Murkowski Wants Locals to Kill Wolves
McGrath: Policy change puzzles supporters, doesn't pacify opponents
Wolves: Airborne hunt called more efficient
JUNEAU -- Gov. Frank Murkowski won't allow the use of helicopters or state employees to kill wolves as part of a predator control program around McGrath.
Putting Department of Fish and Game employees in helicopters to shoot wolves was at the top of a list of options recommended by the state Board of Game, which is asking the state to kill wolves and relocate bears around McGrath to improve moose numbers there.
The state instead will encourage local residents to cull the number of wolves in a 520 square-mile area near the village in western Interior Alaska and may turn to private aircraft in the future, Murkowski said.
"The people out there that depend on the game I think have an interest, a motivation, a capability, and that's where I think the responsibility rests," Murkowski said.
His decision puts some distance between the state and the controversial practice of killing wolves to improve hunting success. But it won't avert a fight with an animal rights group threatening a tourism boycott and lawsuit if state-sanctioned wolf kills are resumed after being stopped for nearly a decade.
"Whether it is aircraft or helicopters or unlimited snowmachine hunting, if it's done to accomplish predator control to make moose hunting more convenient, it's all the same to us," said Priscilla Feral, president of Friends of Animals in Connecticut.
Her group will file a lawsuit if the state moves forward with any predator-control program that kills wolves, Feral said.
State-sanctioned wolf killing has always been contentious and has attracted lawsuits and negative publicity across the country.
Former Gov. Wally Hickel imposed a moratorium on wolf control after a tourism boycott and strong national opposition to his wolf control policies in 1992. Former Gov. Tony Knowles suspended state-sanctioned wolf kills shortly after taking office in 1994 and approved only nonlethal predator control.
During his campaign for office, Murkowski won support from hunting groups and some in Bush Alaska by taking a tough stance in favor of wolf control. Since taking office in December, Murkowski has appointed six members to the state Board of Game who have supported wolf kill programs.
In March, the board asked the Fish and Game commissioner to authorize killing wolves and relocating bears around McGrath in an experimental attempt to increase the moose population available to hunters. The board asked the commissioner to use helicopter hunting and same-day airborne hunting to kill wolves.
The state plans to begin moving bears in May and is awaiting the Legislature's OK on wolf control, Commissioner Kevin Duffy told the board in a letter.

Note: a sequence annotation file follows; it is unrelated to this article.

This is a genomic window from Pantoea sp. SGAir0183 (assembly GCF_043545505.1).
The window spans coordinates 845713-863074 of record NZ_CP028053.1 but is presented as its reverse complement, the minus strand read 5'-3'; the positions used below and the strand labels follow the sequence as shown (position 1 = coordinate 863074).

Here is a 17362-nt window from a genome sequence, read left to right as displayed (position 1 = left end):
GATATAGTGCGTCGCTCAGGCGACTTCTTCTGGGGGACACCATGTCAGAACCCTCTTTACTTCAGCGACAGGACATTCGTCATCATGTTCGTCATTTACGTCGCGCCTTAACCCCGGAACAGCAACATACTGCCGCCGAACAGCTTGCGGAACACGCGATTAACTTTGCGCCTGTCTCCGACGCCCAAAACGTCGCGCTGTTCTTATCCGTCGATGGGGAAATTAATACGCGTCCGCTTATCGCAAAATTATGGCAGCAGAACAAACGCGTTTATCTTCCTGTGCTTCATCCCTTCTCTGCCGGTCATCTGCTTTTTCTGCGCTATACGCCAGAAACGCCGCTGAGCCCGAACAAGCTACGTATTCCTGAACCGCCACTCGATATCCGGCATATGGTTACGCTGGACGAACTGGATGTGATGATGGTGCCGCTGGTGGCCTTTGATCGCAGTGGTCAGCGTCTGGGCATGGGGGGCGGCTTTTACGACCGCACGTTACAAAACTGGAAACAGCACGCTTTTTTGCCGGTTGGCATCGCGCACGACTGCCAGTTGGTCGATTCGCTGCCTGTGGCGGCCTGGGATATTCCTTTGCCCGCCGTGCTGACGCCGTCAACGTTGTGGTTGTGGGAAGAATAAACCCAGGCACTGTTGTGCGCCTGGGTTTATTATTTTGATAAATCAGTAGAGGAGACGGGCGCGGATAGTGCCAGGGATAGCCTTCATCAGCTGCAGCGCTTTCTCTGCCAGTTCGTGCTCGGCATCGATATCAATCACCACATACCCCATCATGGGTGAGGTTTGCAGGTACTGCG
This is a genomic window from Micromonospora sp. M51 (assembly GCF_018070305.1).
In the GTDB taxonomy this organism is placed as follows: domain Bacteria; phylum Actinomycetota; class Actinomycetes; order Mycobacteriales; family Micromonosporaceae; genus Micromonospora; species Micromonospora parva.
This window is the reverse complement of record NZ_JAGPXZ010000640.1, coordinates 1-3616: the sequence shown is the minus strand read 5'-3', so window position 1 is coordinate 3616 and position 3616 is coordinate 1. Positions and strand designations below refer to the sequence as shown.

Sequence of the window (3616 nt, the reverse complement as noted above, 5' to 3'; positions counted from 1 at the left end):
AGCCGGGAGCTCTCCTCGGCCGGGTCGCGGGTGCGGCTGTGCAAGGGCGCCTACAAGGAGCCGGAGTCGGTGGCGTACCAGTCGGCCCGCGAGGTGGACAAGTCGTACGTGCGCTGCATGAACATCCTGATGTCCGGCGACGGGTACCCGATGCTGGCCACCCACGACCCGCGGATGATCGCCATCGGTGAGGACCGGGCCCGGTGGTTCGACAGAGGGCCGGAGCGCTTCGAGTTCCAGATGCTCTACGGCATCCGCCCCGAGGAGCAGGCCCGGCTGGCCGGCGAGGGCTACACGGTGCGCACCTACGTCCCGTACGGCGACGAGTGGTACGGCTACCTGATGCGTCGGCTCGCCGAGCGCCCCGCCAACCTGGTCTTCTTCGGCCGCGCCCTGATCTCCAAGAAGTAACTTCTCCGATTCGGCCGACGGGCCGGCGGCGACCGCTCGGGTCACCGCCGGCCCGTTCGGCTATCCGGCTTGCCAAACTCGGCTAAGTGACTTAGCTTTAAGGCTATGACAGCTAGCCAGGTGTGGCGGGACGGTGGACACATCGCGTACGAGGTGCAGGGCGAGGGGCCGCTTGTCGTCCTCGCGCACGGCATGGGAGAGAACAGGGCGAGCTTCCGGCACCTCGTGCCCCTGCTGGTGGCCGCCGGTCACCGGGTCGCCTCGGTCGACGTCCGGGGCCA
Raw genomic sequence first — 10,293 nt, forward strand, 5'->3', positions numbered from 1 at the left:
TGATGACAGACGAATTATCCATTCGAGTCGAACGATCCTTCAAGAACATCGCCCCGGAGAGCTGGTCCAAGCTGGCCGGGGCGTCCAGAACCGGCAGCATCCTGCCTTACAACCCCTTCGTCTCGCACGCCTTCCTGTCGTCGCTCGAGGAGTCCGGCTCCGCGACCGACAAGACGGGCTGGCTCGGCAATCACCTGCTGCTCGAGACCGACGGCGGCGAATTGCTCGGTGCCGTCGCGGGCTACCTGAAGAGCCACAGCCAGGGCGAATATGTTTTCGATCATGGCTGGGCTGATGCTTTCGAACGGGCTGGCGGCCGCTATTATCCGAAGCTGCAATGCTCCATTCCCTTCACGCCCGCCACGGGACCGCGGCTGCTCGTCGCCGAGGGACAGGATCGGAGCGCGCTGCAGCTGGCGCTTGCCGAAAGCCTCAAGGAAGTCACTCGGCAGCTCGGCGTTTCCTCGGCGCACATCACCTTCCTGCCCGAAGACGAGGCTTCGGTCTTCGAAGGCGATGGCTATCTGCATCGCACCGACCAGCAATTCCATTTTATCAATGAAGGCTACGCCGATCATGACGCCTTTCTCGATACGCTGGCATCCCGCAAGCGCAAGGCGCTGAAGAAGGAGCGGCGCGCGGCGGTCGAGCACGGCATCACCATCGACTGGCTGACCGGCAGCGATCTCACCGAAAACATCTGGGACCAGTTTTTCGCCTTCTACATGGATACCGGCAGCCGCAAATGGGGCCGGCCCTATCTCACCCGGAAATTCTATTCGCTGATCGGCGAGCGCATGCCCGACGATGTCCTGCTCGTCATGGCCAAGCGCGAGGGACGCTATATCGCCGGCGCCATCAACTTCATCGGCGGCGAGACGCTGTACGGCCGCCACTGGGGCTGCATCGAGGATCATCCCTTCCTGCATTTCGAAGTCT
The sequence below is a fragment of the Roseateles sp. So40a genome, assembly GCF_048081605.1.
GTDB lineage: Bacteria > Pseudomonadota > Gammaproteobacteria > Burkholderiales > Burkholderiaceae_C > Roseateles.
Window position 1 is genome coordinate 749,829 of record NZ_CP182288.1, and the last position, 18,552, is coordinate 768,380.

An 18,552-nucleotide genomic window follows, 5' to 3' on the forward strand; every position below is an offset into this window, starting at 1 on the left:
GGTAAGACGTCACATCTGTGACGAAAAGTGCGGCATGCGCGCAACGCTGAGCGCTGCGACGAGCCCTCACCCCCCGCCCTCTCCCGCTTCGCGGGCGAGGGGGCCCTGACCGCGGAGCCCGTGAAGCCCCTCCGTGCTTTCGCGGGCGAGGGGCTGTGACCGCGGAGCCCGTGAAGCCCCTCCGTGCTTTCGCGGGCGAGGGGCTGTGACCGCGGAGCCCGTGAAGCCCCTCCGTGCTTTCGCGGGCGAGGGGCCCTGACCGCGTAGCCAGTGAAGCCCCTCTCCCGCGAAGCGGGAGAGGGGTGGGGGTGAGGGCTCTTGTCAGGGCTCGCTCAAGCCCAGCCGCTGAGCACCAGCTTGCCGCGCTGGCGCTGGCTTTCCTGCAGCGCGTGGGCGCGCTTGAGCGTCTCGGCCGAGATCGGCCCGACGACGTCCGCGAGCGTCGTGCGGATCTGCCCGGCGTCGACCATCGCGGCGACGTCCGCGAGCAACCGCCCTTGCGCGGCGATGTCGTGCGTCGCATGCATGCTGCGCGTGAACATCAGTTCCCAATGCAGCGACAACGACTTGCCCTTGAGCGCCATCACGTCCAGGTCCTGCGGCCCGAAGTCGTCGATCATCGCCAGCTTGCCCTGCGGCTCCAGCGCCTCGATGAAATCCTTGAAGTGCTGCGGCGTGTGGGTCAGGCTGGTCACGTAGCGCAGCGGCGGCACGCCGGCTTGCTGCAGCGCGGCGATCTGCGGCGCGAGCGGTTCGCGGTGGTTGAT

Residents in and around McGrath who hunt moose for food have been asking for years for the state to cut predator numbers. McGrath has been on the front lines of the battle over wolf control in Alaska in recent years and seems poised to become the first site for state-sanctioned wolf kills.
Murkowski's decision to forbid helicopters or using state employees surprises wolf-control supporters, including Game Board chairman Mike Fleagle, who lives in McGrath.
Fleagle said the decision "kind of puts us in a Catch-22," since time is running out this year to wage an effective wolf-killing program.
"I'm not faulting him. I'm just saying because of that and the way the statutes read, it looks like (there may be) no wolf reduction this spring in McGrath," Fleagle said.
Murkowski's decision to rely on local hunters has attracted criticism even from statewide groups that support wolf control.
Carl Rosier of the Alaska Outdoor Council said a professional helicopter hunt would be the quickest and most humane way to reduce wolf numbers in specific areas of the state.
"Obviously a helicopter is a lot more efficient to get the job done," said Rosier, who was Department of Fish and Game commissioner under Hickel.
The decision raises the possibility that private hunters will take to the air to kill wolves, said Joel Bennett with Defenders of Wildlife. And that would fly in the face of a 1996 statewide initiative and a 2000 referendum outlawing land-and-shoot wolf hunting, he said.
"He's just sort of picking a fight with the public again, that's what he's doing," Bennett said. "It's just going to mean more publicity for Alaska."
Bennett said his group is not opposed to a state-run predator control program but does not believe it is warranted in McGrath. He said two bills before the Legislature would allow Murkowski to use public land-and-shoot methods for wolf control.
Supporters of House Bill 208 and Senate Bill 155 disagree, and Murkowski said on Wednesday that the state currently has the authority to contract with private parties to undertake airborne wolf-control measures.
But Bennett accused lawmakers of downplaying the importance of the bills and said they would roll back the referendum.
"I think they are just playing a shell game with wording here, trying to build a case that this legislation doesn't do anything," Bennett said.
Wolf Song of Alaska, P.O. Box 671670, Chugiak, Alaska 99567-1670